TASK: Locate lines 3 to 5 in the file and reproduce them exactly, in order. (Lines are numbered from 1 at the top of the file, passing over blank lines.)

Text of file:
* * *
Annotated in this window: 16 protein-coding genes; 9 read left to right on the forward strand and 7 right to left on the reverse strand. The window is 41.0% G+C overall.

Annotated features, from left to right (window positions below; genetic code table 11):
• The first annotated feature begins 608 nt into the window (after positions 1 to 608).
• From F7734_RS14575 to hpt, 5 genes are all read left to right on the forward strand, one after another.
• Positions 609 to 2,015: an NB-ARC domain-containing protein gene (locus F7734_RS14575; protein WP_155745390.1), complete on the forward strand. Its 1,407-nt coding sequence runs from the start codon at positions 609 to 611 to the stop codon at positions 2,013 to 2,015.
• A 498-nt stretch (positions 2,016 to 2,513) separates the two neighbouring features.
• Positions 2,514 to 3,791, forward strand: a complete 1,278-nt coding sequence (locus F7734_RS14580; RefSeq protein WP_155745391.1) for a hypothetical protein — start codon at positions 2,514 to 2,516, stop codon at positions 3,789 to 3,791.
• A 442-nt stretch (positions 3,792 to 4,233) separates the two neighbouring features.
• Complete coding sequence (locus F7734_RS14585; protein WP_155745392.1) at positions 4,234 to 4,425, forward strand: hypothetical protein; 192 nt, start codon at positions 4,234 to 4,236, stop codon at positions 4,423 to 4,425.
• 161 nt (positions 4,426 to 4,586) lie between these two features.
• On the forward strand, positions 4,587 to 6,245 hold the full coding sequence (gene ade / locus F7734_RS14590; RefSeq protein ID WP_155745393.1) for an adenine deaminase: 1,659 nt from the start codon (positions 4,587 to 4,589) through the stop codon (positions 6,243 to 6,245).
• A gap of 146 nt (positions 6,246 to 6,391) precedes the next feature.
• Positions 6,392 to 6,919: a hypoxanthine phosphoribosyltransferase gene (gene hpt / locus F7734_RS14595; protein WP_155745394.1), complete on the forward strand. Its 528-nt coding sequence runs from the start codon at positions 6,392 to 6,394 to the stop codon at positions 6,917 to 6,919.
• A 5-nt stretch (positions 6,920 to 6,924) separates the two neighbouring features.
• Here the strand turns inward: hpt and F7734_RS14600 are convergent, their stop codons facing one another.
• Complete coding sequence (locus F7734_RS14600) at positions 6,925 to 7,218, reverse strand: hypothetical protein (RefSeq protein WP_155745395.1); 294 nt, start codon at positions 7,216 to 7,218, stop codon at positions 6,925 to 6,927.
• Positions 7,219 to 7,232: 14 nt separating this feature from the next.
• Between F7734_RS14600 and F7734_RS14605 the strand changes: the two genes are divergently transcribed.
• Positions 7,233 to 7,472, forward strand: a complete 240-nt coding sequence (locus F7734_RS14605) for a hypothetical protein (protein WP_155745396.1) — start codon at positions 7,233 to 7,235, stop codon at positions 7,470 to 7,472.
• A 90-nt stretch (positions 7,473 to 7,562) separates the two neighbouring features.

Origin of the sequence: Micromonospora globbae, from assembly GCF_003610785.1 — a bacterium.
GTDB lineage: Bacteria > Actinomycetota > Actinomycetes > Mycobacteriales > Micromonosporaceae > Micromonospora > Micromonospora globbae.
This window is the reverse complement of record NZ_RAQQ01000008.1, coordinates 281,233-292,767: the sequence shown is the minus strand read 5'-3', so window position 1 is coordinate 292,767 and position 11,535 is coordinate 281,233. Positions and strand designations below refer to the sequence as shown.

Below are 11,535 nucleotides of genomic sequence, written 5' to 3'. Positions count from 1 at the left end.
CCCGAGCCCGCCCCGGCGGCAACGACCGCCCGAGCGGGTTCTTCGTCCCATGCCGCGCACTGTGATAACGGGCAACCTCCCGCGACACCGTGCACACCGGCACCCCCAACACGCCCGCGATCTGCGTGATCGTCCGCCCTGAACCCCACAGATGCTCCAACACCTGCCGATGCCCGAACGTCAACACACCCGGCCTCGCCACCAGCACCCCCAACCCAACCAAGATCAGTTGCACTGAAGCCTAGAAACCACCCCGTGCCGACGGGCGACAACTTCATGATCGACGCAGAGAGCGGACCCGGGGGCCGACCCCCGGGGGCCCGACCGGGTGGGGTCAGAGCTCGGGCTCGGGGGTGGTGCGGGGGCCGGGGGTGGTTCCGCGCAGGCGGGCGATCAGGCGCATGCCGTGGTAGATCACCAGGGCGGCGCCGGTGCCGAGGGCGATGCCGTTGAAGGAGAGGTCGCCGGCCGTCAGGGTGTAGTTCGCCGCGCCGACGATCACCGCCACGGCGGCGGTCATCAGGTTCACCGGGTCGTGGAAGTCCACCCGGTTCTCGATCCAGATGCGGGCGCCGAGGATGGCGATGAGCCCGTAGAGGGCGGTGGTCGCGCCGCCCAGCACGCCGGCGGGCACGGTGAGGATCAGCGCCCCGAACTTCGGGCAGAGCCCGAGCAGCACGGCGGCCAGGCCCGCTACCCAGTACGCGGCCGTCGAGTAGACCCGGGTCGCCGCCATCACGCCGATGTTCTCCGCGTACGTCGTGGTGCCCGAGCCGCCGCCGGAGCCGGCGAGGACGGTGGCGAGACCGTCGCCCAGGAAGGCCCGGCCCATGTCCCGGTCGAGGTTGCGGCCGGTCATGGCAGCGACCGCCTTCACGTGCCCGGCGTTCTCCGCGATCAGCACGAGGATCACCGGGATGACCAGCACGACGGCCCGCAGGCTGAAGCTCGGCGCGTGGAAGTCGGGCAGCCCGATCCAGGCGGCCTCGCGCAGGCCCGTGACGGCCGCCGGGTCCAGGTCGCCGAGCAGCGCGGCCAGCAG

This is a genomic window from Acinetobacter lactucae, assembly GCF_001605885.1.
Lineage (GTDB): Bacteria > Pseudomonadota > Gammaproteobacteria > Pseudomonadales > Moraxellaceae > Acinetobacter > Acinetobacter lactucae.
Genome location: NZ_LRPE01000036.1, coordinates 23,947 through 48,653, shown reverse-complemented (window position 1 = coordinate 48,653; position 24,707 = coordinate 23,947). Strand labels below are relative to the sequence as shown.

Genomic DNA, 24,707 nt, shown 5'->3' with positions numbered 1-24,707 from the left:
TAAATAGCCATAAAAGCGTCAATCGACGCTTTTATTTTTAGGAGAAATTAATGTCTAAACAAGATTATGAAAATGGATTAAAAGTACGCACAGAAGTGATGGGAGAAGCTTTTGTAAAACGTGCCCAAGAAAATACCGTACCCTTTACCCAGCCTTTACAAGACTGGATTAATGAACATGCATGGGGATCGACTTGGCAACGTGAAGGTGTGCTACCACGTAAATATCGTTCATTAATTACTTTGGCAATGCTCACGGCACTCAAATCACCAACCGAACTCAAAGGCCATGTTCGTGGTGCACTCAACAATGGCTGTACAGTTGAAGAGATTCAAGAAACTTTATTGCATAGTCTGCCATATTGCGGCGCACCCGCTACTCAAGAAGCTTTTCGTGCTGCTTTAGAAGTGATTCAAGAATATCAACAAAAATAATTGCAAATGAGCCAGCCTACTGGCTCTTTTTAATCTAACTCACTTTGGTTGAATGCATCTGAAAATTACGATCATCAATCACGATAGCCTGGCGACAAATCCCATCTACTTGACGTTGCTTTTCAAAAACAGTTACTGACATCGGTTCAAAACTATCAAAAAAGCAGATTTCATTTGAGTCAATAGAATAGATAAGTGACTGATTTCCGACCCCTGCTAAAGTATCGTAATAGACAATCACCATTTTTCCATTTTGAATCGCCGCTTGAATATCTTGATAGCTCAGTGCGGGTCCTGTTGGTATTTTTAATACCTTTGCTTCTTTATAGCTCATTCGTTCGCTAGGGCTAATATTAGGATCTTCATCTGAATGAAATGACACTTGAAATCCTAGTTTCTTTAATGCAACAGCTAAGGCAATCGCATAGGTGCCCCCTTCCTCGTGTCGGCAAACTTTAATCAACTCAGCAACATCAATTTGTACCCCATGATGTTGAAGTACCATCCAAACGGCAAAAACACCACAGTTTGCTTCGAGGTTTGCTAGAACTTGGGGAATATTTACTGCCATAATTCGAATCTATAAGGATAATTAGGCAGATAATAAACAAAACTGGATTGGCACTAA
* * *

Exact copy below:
• The first annotated feature begins 608 nt into the window (after positions 1 to 608).
• From F7734_RS14575 to hpt, 5 genes are all read left to right on the forward strand, one after another.
• Positions 609 to 2,015: an NB-ARC domain-containing protein gene (locus F7734_RS14575; protein WP_155745390.1), complete on the forward strand. Its 1,407-nt coding sequence runs from the start codon at positions 609 to 611 to the stop codon at positions 2,013 to 2,015.